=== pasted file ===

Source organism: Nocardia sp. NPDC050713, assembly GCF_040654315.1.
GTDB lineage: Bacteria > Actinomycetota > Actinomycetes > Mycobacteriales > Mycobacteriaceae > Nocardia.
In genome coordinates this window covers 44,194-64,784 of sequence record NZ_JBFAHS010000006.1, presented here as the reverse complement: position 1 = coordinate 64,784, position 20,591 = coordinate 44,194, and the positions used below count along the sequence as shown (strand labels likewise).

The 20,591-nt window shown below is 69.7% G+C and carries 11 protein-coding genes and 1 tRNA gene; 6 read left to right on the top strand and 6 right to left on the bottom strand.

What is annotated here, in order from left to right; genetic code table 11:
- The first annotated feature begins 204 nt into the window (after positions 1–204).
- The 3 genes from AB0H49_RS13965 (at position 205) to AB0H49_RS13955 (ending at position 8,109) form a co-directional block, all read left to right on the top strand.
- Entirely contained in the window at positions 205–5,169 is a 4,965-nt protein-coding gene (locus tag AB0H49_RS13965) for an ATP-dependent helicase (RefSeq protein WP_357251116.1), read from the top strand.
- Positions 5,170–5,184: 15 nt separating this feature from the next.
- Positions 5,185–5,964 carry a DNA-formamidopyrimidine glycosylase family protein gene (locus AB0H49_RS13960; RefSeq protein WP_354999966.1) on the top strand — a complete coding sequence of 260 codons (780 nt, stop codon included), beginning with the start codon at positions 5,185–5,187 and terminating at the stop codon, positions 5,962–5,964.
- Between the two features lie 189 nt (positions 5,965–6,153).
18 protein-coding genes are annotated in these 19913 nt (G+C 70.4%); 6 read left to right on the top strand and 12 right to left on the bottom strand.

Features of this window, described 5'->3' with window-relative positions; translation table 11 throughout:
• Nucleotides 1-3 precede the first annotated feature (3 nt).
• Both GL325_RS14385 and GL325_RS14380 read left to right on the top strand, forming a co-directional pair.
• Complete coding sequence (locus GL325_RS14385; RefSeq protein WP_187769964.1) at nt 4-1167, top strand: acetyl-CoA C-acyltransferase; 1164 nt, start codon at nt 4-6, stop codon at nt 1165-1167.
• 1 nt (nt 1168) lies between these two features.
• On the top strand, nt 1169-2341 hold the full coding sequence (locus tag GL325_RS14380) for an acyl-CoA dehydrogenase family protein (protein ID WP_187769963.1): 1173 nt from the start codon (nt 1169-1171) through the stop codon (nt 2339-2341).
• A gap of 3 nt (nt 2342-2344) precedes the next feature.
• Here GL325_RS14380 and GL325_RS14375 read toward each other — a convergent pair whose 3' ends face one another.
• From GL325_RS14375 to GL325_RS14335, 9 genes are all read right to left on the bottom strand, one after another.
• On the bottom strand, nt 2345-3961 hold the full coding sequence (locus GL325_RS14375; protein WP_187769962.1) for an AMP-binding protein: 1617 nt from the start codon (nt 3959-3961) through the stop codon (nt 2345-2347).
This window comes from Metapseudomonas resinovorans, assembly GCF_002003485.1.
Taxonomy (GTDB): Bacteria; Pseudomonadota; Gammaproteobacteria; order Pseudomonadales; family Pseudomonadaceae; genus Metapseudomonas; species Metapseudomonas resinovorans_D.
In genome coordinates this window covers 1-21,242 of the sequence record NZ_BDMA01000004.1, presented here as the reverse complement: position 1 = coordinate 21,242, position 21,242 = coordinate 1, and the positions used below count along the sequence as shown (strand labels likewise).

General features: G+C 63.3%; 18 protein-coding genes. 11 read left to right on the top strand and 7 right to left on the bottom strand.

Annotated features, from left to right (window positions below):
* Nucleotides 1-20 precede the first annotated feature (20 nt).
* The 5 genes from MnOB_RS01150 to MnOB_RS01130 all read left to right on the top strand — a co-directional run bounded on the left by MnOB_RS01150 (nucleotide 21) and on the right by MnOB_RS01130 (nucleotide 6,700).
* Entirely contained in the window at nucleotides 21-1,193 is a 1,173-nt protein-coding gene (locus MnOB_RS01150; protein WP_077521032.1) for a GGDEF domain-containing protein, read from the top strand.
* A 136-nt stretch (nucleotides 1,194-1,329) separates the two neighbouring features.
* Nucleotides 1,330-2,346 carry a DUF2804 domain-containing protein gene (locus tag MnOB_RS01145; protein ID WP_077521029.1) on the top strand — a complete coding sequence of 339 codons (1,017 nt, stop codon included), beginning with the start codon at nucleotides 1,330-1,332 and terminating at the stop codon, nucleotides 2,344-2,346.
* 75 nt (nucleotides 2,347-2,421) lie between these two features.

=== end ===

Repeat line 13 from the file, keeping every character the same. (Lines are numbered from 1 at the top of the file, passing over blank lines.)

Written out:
Features of this window, described 5'->3' with window-relative positions; translation table 11 throughout: